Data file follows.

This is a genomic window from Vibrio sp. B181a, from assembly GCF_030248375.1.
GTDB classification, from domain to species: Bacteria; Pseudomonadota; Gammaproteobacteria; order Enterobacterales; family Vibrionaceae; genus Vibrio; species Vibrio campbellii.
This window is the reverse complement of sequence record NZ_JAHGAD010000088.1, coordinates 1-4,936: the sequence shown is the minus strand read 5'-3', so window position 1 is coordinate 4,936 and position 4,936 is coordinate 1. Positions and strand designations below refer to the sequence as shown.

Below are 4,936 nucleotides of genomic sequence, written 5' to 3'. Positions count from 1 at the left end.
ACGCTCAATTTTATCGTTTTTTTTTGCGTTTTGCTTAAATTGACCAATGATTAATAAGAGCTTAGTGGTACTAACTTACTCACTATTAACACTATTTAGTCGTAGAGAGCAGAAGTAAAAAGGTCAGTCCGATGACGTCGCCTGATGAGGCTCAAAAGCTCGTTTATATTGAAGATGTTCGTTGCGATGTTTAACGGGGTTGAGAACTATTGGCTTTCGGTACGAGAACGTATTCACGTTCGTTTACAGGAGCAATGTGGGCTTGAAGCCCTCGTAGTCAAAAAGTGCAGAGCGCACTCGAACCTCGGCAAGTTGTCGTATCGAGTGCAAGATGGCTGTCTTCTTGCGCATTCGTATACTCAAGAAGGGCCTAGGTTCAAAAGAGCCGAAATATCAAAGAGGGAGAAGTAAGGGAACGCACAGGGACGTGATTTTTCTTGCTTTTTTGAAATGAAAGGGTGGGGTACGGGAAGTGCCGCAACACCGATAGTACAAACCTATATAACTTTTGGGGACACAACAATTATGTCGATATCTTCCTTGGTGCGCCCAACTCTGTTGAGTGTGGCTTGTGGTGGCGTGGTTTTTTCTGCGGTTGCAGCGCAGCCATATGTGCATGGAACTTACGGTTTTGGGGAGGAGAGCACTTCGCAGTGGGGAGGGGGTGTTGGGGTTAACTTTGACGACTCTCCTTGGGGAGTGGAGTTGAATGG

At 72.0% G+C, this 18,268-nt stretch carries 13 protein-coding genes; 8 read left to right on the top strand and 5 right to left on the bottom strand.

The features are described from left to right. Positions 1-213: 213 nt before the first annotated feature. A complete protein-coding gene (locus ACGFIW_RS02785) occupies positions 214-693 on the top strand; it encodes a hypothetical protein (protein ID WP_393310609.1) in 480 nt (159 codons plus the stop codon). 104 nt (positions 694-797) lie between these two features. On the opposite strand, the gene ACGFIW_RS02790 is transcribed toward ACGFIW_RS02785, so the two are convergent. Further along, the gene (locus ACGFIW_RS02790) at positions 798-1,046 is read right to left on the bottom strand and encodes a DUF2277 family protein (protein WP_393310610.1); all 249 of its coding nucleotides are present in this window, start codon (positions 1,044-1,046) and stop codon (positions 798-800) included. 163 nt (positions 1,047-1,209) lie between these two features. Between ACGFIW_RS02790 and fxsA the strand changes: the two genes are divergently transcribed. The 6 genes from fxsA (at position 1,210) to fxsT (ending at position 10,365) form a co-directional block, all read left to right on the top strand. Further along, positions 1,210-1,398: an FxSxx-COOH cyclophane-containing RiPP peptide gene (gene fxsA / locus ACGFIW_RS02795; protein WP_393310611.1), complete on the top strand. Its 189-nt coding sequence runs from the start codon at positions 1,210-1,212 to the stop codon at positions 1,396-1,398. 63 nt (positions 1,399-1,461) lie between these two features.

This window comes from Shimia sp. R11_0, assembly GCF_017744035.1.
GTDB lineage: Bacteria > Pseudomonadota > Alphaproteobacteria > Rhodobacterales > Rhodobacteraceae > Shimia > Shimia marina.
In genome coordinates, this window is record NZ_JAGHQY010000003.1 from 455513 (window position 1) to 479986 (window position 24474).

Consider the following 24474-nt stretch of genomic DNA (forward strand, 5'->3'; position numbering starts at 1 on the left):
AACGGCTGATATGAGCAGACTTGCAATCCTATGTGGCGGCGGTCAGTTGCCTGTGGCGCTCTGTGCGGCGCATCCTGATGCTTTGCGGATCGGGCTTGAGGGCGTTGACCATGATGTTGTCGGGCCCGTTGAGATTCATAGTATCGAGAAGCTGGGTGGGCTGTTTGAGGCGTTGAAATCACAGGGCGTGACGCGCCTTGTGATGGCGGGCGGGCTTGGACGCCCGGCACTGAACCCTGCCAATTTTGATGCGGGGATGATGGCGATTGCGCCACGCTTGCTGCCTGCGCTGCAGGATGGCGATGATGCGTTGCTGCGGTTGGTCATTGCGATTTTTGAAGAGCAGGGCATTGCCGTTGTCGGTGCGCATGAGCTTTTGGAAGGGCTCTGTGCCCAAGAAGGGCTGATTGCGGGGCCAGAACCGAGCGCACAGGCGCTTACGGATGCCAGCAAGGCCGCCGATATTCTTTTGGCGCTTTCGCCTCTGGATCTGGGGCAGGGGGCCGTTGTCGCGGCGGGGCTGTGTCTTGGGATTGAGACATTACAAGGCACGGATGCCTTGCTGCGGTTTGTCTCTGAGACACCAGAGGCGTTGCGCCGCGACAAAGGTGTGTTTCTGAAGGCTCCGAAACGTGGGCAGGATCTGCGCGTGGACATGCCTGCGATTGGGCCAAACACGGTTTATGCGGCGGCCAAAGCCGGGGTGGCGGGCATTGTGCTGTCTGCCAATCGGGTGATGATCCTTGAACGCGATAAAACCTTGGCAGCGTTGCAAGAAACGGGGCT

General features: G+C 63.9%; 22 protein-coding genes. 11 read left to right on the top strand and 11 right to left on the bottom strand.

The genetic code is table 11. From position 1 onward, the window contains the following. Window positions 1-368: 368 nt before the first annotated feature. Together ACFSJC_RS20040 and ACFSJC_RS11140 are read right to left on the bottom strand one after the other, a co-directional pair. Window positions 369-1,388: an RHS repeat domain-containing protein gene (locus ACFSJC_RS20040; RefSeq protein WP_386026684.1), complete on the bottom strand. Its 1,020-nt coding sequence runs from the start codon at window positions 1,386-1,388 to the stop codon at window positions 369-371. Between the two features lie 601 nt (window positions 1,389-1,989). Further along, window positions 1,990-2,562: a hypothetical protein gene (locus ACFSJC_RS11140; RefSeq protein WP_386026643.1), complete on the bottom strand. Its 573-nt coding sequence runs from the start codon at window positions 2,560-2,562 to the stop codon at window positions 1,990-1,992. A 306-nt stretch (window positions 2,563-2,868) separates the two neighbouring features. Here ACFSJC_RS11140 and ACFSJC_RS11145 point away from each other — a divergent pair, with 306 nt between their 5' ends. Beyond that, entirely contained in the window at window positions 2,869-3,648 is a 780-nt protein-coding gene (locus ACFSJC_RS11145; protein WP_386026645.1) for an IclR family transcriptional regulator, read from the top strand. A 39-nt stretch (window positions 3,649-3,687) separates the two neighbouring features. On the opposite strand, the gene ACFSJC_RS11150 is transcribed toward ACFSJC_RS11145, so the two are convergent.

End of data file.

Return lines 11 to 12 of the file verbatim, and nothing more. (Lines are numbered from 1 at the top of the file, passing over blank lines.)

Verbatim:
Consider the following 24474-nt stretch of genomic DNA (forward strand, 5'->3'; position numbering starts at 1 on the left):
AACGGCTGATATGAGCAGACTTGCAATCCTATGTGGCGGCGGTCAGTTGCCTGTGGCGCTCTGTGCGGCGCATCCTGATGCTTTGCGGATCGGGCTTGAGGGCGTTGACCATGATGTTGTCGGGCCCGTTGAGATTCATAGTATCGAGAAGCTGGGTGGGCTGTTTGAGGCGTTGAAATCACAGGGCGTGACGCGCCTTGTGATGGCGGGCGGGCTTGGACGCCCGGCACTGAACCCTGCCAATTTTGATGCGGGGATGATGGCGATTGCGCCACGCTTGCTGCCTGCGCTGCAGGATGGCGATGATGCGTTGCTGCGGTTGGTCATTGCGATTTTTGAAGAGCAGGGCATTGCCGTTGTCGGTGCGCATGAGCTTTTGGAAGGGCTCTGTGCCCAAGAAGGGCTGATTGCGGGGCCAGAACCGAGCGCACAGGCGCTTACGGATGCCAGCAAGGCCGCCGATATTCTTTTGGCGCTTTCGCCTCTGGATCTGGGGCAGGGGGCCGTTGTCGCGGCGGGGCTGTGTCTTGGGATTGAGACATTACAAGGCACGGATGCCTTGCTGCGGTTTGTCTCTGAGACACCAGAGGCGTTGCGCCGCGACAAAGGTGTGTTTCTGAAGGCTCCGAAACGTGGGCAGGATCTGCGCGTGGACATGCCTGCGATTGGGCCAAACACGGTTTATGCGGCGGCCAAAGCCGGGGTGGCGGGCATTGTGCTGTCTGCCAATCGGGTGATGATCCTTGAACGCGATAAAACCTTGGCAGCGTTGCAAGAAACGGGGCT